A team of paleontologists from Bulgaria and Germany has found the surprisingly unusual and perfectly preserved millipede in 99-million-year-old amber from Myanmar.
Millipedes are a highly diverse but also a largely understudied group of arthropods with over 11,000 known species. The actual number of species is estimated to be between 15,000 and 80,000.
The Mesozoic Era, an interval of geological time from about 252 to 66 million years ago, is poor in millipede fossils, with less than a dozen know species.
Dubbed Burmanopetalum inexpectatum, the newly-discovered millipede species lived approximately 99 million years ago (the Cretaceous period).
The ancient creature, only about 8.2 mm long, is encased in amber from the Hukawng Valley, Kachin State, northern Myanmar.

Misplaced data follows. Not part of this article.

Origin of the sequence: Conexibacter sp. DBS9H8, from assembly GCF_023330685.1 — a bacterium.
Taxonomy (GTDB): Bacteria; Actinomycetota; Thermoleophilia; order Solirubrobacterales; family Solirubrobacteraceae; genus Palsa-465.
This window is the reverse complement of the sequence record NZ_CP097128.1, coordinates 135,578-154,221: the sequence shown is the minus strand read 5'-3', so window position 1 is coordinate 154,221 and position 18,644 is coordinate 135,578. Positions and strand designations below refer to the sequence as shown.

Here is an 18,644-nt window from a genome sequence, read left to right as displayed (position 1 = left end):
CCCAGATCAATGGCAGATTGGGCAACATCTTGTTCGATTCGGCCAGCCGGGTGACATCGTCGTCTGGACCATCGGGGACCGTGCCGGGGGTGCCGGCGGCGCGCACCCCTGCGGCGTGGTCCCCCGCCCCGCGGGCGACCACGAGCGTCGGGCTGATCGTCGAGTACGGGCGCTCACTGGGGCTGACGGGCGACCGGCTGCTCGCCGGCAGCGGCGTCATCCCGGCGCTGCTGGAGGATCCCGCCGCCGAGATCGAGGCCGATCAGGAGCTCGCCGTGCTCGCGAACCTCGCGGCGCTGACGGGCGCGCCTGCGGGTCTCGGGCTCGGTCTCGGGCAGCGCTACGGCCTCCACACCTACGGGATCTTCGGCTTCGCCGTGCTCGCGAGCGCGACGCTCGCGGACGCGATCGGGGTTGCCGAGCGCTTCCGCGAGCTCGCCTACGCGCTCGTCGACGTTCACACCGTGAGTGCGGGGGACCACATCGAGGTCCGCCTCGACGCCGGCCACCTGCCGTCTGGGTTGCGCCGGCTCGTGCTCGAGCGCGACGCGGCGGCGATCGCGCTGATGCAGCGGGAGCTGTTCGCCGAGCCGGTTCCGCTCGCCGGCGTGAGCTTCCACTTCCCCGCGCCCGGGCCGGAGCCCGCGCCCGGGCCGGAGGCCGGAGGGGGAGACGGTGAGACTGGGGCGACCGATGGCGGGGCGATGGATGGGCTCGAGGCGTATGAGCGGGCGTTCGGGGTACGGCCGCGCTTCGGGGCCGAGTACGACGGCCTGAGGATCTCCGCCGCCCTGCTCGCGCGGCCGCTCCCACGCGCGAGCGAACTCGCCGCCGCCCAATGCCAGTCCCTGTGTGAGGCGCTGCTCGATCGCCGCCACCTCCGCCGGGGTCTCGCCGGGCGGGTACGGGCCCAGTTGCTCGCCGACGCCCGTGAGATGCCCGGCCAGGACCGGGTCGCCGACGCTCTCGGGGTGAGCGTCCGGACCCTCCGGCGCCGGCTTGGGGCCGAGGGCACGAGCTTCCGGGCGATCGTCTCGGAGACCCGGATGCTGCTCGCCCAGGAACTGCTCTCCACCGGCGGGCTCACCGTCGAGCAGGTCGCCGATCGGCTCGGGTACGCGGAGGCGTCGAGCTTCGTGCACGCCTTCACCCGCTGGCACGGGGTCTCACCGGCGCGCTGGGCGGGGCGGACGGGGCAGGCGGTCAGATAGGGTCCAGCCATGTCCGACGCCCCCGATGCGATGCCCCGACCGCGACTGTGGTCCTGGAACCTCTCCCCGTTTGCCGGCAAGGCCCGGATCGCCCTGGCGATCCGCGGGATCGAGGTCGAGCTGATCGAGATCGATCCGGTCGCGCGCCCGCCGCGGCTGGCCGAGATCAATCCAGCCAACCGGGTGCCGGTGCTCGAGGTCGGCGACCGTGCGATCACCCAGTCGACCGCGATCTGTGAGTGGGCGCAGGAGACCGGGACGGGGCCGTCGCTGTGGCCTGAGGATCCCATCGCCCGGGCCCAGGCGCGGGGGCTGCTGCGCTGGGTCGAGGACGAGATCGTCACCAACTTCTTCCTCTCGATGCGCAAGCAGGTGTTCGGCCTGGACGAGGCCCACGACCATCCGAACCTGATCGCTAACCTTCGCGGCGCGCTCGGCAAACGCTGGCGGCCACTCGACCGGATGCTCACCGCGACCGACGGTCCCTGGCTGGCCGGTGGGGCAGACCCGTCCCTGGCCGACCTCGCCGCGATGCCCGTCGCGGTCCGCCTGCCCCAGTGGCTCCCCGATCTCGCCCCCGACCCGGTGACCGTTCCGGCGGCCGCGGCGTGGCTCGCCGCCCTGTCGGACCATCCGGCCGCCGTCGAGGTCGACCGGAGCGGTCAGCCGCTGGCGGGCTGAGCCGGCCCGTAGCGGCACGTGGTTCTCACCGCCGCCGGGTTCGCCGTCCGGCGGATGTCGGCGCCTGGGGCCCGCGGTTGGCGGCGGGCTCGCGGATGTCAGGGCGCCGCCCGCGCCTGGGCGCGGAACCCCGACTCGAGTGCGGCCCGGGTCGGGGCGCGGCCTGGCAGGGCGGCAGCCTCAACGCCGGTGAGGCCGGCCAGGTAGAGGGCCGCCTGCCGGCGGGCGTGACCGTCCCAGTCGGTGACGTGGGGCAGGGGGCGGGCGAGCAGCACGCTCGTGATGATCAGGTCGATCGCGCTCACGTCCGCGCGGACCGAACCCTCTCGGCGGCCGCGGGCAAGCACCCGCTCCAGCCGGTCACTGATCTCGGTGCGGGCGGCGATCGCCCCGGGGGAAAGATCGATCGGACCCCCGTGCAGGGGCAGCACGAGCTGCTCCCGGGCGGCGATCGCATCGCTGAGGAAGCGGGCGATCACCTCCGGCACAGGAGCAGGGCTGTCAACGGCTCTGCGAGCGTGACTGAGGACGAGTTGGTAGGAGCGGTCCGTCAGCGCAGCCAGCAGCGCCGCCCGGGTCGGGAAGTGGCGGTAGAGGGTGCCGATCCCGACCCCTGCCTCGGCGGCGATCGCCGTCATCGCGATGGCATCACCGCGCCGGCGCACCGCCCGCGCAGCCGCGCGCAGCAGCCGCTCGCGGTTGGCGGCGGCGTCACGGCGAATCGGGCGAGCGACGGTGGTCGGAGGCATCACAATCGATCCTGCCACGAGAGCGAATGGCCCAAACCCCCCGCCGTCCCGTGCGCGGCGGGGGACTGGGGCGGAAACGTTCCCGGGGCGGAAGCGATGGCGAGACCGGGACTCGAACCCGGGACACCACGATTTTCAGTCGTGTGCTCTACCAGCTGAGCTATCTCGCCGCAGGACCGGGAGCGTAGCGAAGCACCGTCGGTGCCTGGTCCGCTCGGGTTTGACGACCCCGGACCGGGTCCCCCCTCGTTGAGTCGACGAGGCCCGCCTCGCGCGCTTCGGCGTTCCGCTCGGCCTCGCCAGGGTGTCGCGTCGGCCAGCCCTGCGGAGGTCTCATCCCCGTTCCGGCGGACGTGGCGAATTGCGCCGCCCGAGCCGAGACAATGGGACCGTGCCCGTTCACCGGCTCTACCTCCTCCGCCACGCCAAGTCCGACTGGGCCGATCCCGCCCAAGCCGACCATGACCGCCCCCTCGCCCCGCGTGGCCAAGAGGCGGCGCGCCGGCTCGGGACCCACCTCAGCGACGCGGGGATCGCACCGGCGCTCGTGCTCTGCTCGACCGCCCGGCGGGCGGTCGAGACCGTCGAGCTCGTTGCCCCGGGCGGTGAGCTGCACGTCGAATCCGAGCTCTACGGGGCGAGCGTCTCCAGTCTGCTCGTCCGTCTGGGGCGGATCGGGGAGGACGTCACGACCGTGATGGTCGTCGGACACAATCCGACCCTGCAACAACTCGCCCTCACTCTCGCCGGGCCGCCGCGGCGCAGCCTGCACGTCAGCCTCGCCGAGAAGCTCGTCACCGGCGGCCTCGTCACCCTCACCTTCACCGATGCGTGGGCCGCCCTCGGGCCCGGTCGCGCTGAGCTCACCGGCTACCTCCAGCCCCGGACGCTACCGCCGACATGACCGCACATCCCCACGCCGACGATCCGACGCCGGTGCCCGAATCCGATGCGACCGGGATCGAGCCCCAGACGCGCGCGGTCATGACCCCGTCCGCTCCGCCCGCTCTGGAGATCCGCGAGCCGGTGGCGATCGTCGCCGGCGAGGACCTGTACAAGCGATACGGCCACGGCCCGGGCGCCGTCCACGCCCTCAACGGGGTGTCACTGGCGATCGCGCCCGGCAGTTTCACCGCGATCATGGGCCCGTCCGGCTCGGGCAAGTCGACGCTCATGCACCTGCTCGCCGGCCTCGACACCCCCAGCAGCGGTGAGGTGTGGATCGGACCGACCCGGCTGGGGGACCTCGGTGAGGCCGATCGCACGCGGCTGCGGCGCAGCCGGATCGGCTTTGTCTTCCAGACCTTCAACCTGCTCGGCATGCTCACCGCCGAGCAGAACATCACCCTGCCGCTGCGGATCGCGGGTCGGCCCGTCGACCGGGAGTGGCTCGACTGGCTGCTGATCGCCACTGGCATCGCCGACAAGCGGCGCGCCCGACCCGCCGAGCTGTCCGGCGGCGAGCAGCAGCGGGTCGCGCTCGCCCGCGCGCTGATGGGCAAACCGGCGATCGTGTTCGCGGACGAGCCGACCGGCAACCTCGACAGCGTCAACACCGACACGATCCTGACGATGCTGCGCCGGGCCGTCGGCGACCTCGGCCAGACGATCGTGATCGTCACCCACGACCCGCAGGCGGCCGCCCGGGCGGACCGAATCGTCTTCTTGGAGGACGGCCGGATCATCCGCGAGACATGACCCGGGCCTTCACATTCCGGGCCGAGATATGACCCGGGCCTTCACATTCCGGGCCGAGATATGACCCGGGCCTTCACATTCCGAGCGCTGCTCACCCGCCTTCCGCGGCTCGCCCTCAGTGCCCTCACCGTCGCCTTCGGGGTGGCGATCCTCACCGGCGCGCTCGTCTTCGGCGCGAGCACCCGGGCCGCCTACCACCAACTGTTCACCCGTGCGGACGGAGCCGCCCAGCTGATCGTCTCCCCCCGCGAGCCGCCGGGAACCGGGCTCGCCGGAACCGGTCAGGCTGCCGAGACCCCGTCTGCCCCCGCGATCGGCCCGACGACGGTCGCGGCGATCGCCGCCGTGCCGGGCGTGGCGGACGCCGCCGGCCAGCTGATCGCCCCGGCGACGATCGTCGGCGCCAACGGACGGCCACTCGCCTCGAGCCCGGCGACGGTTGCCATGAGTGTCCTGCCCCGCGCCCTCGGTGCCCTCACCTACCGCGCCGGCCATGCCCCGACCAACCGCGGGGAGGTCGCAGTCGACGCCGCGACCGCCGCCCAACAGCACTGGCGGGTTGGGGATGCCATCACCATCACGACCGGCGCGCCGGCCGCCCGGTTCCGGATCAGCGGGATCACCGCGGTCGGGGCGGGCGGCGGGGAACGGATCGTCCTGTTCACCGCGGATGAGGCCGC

With the next-generation micro-CT and the associated image rendering and processing software, scientists were able to reconstruct the whole animal and observe the tiniest morphological traits which are rarely preserved in fossils.
It came as a surprise that this animal cannot be placed in the current millipede classification. Even though their general appearance have remained unchanged in the last 100 million years, as the planet has undergone dramatic changes several times during this period, some morphological traits in Callipodida lineage have evolved significantly.
The discovery is described in a paper in the journal ZooKeys.